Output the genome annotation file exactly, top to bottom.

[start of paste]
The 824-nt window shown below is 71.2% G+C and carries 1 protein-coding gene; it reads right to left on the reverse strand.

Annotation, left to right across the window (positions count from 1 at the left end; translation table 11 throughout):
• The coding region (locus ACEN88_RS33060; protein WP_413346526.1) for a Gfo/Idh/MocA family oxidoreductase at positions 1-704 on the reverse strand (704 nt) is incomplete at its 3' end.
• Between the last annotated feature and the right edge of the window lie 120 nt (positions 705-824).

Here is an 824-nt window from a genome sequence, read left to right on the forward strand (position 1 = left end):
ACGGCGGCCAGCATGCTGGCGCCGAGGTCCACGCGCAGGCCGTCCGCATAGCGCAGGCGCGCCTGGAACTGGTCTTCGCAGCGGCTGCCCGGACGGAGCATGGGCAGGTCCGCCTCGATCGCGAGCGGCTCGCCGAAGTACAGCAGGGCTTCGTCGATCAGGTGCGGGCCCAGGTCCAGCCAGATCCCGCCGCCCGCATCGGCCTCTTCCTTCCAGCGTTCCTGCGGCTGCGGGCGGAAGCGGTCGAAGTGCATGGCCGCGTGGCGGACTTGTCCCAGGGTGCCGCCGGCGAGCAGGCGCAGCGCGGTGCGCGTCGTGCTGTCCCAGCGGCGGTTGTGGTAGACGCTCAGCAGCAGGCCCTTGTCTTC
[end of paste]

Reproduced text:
The 824-nt window shown below is 71.2% G+C and carries 1 protein-coding gene; it reads right to left on the reverse strand.

Annotation, left to right across the window (positions count from 1 at the left end; translation table 11 throughout):
• The coding region (locus ACEN88_RS33060; protein WP_413346526.1) for a Gfo/Idh/MocA family oxidoreductase at positions 1-704 on the reverse strand (704 nt) is incomplete at its 3' end.
• Between the last annotated feature and the right edge of the window lie 120 nt (positions 705-824).

Here is an 824-nt window from a genome sequence, read left to right on the forward strand (position 1 = left end):
ACGGCGGCCAGCATGCTGGCGCCGAGGTCCACGCGCAGGCCGTCCGCATAGCGCAGGCGCGCCTGGAACTGGTCTTCGCAGCGGCTGCCCGGACGGAGCATGGGCAGGTCCGCCTCGATCGCGAGCGGCTCGCCGAAGTACAGCAGGGCTTCGTCGATCAGGTGCGGGCCCAGGTCCAGCCAGATCCCGCCGCCCGCATCGGCCTCTTCCTTCCAGCGTTCCTGCGGCTGCGGGCGGAAGCGGTCGAAGTGCATGGCCGCGTGGCGGACTTGTCCCAGGGTGCCGCCGGCGAGCAGGCGCAGCGCGGTGCGCGTCGTGCTGTCCCAGCGGCGGTTGTGGTAGACGCTCAGCAGCAGGCCCTTGTCTTC